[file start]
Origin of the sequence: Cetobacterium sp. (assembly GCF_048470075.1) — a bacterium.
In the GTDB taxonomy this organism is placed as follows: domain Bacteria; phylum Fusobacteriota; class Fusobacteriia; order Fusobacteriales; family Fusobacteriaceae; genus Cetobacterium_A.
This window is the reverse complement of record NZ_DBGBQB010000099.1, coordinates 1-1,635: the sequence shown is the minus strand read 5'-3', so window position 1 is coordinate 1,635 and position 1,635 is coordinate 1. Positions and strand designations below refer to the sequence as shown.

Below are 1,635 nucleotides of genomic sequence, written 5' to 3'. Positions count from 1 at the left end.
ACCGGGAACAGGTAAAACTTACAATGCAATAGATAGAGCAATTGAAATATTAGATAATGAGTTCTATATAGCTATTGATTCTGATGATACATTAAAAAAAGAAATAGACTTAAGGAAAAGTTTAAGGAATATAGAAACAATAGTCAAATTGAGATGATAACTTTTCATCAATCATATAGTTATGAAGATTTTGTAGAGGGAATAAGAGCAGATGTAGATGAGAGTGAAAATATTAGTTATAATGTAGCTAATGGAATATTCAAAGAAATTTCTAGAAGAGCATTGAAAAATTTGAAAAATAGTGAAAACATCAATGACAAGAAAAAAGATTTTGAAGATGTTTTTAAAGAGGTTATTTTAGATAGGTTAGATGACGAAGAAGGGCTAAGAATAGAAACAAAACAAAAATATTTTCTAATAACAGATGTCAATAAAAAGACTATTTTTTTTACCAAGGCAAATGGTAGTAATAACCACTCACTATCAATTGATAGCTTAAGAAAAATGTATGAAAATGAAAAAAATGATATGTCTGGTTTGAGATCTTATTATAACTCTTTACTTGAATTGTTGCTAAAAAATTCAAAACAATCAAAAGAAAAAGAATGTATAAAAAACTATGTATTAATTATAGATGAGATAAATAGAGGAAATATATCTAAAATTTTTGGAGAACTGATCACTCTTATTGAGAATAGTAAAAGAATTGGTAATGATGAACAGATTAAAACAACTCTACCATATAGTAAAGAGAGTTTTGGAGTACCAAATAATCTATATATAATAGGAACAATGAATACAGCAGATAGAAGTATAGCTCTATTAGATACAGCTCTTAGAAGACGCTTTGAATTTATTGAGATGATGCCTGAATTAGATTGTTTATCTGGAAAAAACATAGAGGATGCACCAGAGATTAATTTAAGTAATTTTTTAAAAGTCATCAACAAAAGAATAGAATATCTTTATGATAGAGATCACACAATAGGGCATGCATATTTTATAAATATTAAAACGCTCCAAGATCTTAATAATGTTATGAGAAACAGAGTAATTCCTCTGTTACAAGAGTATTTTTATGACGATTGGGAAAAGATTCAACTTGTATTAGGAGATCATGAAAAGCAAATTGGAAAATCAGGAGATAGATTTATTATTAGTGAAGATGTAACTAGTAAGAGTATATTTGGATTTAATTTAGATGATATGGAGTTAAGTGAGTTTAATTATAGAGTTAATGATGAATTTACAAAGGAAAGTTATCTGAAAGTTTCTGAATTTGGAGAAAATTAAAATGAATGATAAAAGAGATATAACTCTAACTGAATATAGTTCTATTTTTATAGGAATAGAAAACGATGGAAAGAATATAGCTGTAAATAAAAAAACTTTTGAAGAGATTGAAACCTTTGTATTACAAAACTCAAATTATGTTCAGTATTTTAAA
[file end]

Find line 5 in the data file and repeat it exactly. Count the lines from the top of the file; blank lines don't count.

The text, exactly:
ACCGGGAACAGGTAAAACTTACAATGCAATAGATAGAGCAATTGAAATATTAGATAATGAGTTCTATATAGCTATTGATTCTGATGATACATTAAAAAAAGAAATAGACTTAAGGAAAAGTTTAAGGAATATAGAAACAATAGTCAAATTGAGATGATAACTTTTCATCAATCATATAGTTATGAAGATTTTGTAGAGGGAATAAGAGCAGATGTAGATGAGAGTGAAAATATTAGTTATAATGTAGCTAATGGAATATTCAAAGAAATTTCTAGAAGAGCATTGAAAAATTTGAAAAATAGTGAAAACATCAATGACAAGAAAAAAGATTTTGAAGATGTTTTTAAAGAGGTTATTTTAGATAGGTTAGATGACGAAGAAGGGCTAAGAATAGAAACAAAACAAAAATATTTTCTAATAACAGATGTCAATAAAAAGACTATTTTTTTTACCAAGGCAAATGGTAGTAATAACCACTCACTATCAATTGATAGCTTAAGAAAAATGTATGAAAATGAAAAAAATGATATGTCTGGTTTGAGATCTTATTATAACTCTTTACTTGAATTGTTGCTAAAAAATTCAAAACAATCAAAAGAAAAAGAATGTATAAAAAACTATGTATTAATTATAGATGAGATAAATAGAGGAAATATATCTAAAATTTTTGGAGAACTGATCACTCTTATTGAGAATAGTAAAAGAATTGGTAATGATGAACAGATTAAAACAACTCTACCATATAGTAAAGAGAGTTTTGGAGTACCAAATAATCTATATATAATAGGAACAATGAATACAGCAGATAGAAGTATAGCTCTATTAGATACAGCTCTTAGAAGACGCTTTGAATTTATTGAGATGATGCCTGAATTAGATTGTTTATCTGGAAAAAACATAGAGGATGCACCAGAGATTAATTTAAGTAATTTTTTAAAAGTCATCAACAAAAGAATAGAATATCTTTATGATAGAGATCACACAATAGGGCATGCATATTTTATAAATATTAAAACGCTCCAAGATCTTAATAATGTTATGAGAAACAGAGTAATTCCTCTGTTACAAGAGTATTTTTATGACGATTGGGAAAAGATTCAACTTGTATTAGGAGATCATGAAAAGCAAATTGGAAAATCAGGAGATAGATTTATTATTAGTGAAGATGTAACTAGTAAGAGTATATTTGGATTTAATTTAGATGATATGGAGTTAAGTGAGTTTAATTATAGAGTTAATGATGAATTTACAAAGGAAAGTTATCTGAAAGTTTCTGAATTTGGAGAAAATTAAAATGAATGATAAAAGAGATATAACTCTAACTGAATATAGTTCTATTTTTATAGGAATAGAAAACGATGGAAAGAATATAGCTGTAAATAAAAAAACTTTTGAAGAGATTGAAACCTTTGTATTACAAAACTCAAATTATGTTCAGTATTTTAAA